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  • Archana Sathiyamoorthy

Dopesick: How Corporate Lies Spearheaded the Opioid Epidemic

(Hulu’s Dopesick)

How much does it take for us to trust what we hear?

Surely, we all know people who will believe every headline they see, or any claim made in any given online comment. But when we assert that we only believe facts, how much further do we go? What is the price of our belief? Is it numbers, graphs, or academic studies? Word from authority? Perhaps, if enough of the right people are saying something, we don’t feel inclined to question it. But what happens when misinformation runs so far, and so deep, that we cannot trust the people who we rely on for our health and safety?

Danny Strong’s Dopesick aired on Hulu in 2021, presenting a dramatized depiction of the peak of the United States’ opioid epidemic, specifically addressing how the spread of oxycodone as pain medication led to unprecedented rates of addiction and overdose. The series follows multiple players in the lawsuit against Purdue Pharma, the pharmaceutical corporation that marketed oxycodone (branded as ‘OxyContin’), to thousands of doctors across the United States. Each episode dissects the various ways in which Purdue Pharma distorted medical findings, evaded verification, and falsified claims to convince doctors and public officials that their drug, a Schedule II narcotic, was essentially non-addictive.

The primary basis of Purdue Pharma’s marketing of OxyContin was that it, unlike other opioids, was ‘essentially non-addictive’. They backed these claims with approved FDA labels, referenced clinical studies, and graphs of the drug’s ‘time-release’ technology, asserting a slow and steady release of the drug into the bloodstream.

(Hulu’s Dopesick – the charts Purdue Pharma marketed as depicted in the series)

The FDA label, we learn, was essentially bribed out of the FDA medical review officer, Curtis Wright IV, who left the FDA shortly after to start working for Purdue Pharma. The graph of the time-release system was revealed to contain misleading scales with uneven spacing–making the release of the drug look extremely steady, when in reality it spiked in the bloodstream like most drugs. The FDA had allegedly prohibited Purdue Pharma from using this graph for marketing purposes, but this was simply ignored, and it was able to fool doctors across the United States.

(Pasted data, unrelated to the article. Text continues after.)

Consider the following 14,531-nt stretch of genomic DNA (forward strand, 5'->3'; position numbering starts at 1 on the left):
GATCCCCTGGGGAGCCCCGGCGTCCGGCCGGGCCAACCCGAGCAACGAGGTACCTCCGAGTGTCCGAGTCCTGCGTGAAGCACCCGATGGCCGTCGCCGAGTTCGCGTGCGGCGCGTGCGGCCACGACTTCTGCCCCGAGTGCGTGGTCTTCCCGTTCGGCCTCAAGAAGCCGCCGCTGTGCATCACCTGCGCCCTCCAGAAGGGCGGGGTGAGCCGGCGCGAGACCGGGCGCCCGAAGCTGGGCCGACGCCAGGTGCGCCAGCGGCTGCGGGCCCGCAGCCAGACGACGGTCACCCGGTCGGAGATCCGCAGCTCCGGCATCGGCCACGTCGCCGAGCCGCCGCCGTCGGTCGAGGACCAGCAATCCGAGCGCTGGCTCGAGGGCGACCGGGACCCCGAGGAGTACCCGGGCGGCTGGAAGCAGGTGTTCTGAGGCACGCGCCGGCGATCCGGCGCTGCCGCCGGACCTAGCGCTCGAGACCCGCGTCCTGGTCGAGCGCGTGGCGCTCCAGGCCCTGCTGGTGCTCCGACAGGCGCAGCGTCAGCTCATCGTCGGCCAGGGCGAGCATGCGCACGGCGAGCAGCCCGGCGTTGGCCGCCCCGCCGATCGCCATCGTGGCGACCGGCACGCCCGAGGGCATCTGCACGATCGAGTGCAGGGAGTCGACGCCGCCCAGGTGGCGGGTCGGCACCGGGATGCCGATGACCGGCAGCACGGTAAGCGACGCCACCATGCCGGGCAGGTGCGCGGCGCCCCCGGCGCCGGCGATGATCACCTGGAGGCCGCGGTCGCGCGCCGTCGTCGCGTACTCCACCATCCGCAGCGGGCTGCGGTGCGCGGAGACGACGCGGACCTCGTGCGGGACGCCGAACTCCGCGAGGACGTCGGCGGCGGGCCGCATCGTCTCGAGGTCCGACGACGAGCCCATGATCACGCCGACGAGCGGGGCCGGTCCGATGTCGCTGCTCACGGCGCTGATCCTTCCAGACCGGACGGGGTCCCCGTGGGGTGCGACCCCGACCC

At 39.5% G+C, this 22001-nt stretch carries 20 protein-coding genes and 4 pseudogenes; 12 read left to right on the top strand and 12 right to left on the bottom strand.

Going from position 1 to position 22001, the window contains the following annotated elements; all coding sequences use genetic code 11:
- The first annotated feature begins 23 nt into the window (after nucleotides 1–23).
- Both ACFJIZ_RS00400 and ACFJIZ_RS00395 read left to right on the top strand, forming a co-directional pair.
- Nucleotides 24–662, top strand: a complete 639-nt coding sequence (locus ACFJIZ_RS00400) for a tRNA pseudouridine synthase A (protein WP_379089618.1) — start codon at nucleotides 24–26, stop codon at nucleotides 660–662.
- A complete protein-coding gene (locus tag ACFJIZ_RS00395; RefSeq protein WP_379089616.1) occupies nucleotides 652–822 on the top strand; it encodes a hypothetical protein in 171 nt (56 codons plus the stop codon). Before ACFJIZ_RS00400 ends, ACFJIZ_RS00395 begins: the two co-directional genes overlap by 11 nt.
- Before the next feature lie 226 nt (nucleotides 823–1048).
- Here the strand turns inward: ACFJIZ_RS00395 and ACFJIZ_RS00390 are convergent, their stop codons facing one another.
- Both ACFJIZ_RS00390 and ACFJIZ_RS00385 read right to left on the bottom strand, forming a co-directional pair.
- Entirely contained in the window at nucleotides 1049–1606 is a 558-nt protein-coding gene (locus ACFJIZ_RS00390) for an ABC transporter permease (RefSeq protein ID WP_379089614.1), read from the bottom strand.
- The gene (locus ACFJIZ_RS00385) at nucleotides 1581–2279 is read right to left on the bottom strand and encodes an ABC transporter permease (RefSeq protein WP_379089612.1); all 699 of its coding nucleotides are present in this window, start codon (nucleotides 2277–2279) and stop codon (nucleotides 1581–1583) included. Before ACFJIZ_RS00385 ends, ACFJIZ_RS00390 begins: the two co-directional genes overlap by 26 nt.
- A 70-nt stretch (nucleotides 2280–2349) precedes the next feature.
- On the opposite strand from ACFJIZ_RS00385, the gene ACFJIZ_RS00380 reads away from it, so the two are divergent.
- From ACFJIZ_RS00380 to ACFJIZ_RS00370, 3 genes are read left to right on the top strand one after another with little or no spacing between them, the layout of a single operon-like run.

The most damning piece of misinformation from Purdue Pharma had to be the primary study the company referred to as evidence that ‘less than 1% of patients get addicted to OxyContin’. This publication was cited as a medical article published by Dr. Herschel Jick and Jane Porter. In the series, the lawyers taking down Purdue Pharma notice that this article is widely referenced by researchers and practitioners, but are unable to find it in any medical journals, even after extensive amounts of research.

When they do find it, the other shoe drops–it wasn’t a clinical trial of any sort. It was a letter to the editor from Jick and Porter, who worked in a hospital and observed that very few of their patients developed an addiction to the medications they were receiving in a controlled setting like theirs. As one could guess, this was likely due to the clinical setting where doses were administered by doctors, not any non-addictive characteristics of the drugs. Jick was not even aware that the company was using his note to market certain opioids as less addictive.

Dopesick is a fictional depiction of these events, but the crimes it covers are very real. It is undoubtedly terrifying that so many licensed professionals and public officials validated and implemented treatments that were grossly inappropriate to make accessible, and became so devastating to the people they were prescribed to. Without any means of communication with other medical experts, without easily accessible archives of medical papers, without proper surveillance of Purdue Pharma’s marketing strategies, practitioners opted to believe what they saw—and vulnerable members of the American populace paid the price. Between 1999 and 2021, more than 200,000 people died from prescription opioid-related overdoses in the United States.

An inevitable effect of the internet in the modern era is that it is extremely easy to spread misinformation rapidly. However, what we rarely acknowledge is that simultaneously, it is much easier to investigate misinformation. Whole archives of medical studies, event footage, government documents, and much more can be found online. Discoveries made across the world can be communicated with a few clicks. Knowledge is becoming democratized in a way that was previously inconceivable.

Perhaps, we no longer have to simply believe people in authority, or assume that claims from proclaimed experts are automatically credible. We can look for details, investigate origins of claims, gather expertise from multiple sources and perspectives. Maybe, with the digitization of knowledge, we have the power to prevent massive corporations, and other forces with money and influence, from deceiving, manipulating, and abusing the public for the sake of power and capital.


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